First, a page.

That’s the fire and brimstone version. But there has been a longstanding hypothesis that chiropractic care may modulate the human stress response, thus giving the body more resources to recover from things like inflammation. 

Stress hormones as a starting point for weakened defences

There are two axes at the heart of the human stress response (also known as fight or flight or sympathetic activity). Both of them start in the brain and implicate the hormones. There is the hypothalamic-pituitary-adrenal axis and the hypothalamic-pituitary-adrenal-gonadal axis. Both exist in all of us, as everyone produces some level of testosterone and all of us rely on cortisol when experiencing stress. The basic role of the HPA axis is to mobilise the body’s energy stores under stress, which obviously includes physical stressors in which anti-inflammatory and steroidal hormones would be dispensed from the adrenal cortex.

What we know is that, under stress, the production of cortisol is prioritised over other hormones, such as testosterone or progesterone along with other key factors which are needed for a well-balanced system.

A recent review published in the International Journal of Osteopathic Medicine indicated that cortisol (from the HPA axis) and testosterone (from the HPAG axis) had the ability to oppose the activity of the other axes [1]. It included findings that, in rat models (which often act as human biological modelling tools), those with lower testosterone exhibited increased ACTH [a stress hormone] and Cortisol. This indicated higher HPA (stress) activity.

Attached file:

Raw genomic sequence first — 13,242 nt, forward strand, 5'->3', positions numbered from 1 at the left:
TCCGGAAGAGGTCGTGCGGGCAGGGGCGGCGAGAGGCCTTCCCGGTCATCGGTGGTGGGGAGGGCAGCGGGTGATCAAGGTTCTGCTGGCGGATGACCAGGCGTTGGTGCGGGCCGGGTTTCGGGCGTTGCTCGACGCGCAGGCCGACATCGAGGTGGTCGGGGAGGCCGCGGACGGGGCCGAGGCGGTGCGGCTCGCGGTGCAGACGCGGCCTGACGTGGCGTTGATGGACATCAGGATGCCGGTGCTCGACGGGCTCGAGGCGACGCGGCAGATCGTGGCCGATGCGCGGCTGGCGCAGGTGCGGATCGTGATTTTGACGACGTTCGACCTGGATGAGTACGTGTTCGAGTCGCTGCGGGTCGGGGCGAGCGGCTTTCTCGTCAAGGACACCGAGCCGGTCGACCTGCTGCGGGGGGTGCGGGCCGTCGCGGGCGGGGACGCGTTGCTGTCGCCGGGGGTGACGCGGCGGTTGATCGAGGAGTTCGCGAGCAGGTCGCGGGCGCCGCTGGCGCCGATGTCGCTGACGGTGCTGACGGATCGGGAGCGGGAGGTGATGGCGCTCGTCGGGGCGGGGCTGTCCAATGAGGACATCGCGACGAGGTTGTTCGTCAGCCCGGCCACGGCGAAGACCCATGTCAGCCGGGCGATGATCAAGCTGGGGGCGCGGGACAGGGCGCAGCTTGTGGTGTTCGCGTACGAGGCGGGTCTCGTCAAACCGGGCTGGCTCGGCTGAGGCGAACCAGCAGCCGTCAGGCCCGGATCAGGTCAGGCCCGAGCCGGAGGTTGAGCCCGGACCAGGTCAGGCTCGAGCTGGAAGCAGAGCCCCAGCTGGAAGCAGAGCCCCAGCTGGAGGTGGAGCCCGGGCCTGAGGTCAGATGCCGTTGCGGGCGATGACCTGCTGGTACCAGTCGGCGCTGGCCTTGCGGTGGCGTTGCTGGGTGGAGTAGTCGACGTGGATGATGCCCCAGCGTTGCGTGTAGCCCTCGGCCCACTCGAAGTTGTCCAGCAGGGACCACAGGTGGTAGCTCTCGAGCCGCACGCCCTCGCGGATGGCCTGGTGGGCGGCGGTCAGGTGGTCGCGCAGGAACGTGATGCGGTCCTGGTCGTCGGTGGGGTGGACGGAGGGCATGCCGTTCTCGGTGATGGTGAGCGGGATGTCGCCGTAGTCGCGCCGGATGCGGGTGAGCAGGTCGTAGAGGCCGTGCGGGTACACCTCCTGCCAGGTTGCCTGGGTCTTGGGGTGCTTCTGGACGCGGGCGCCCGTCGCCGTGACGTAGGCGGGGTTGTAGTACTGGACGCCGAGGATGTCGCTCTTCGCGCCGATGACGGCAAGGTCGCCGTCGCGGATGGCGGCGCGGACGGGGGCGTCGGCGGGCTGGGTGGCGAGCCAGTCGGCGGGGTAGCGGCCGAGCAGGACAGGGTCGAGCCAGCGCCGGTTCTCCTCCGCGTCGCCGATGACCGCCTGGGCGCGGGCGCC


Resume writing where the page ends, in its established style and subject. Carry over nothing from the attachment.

The reverse was also found when testosterone replacement therapy was introduced. While the purpose of the review was to discuss the idea that cortisol and testosterone together would be better indicators of the extent of the stress response than cortisol alone, it raised another possibility that speaks indirectly to the chiropractic model and this is the role of spinal manipulation in the stress response.

“Manual therapy has been hypothesized to activate the liberation of various biochemical markers from neural tissue.” Later on, the authors remarked that, “the interaction between the HPA axis and these biochemicals… cannot be overstated [1].”

Plainly speaking, manual therapies including chiropractic may influence inflammatory markers for the better. Available research suggests:

  • that knee joint manipulation could inhibit transmission of nociceptive signals (which we interpret as pain) [2].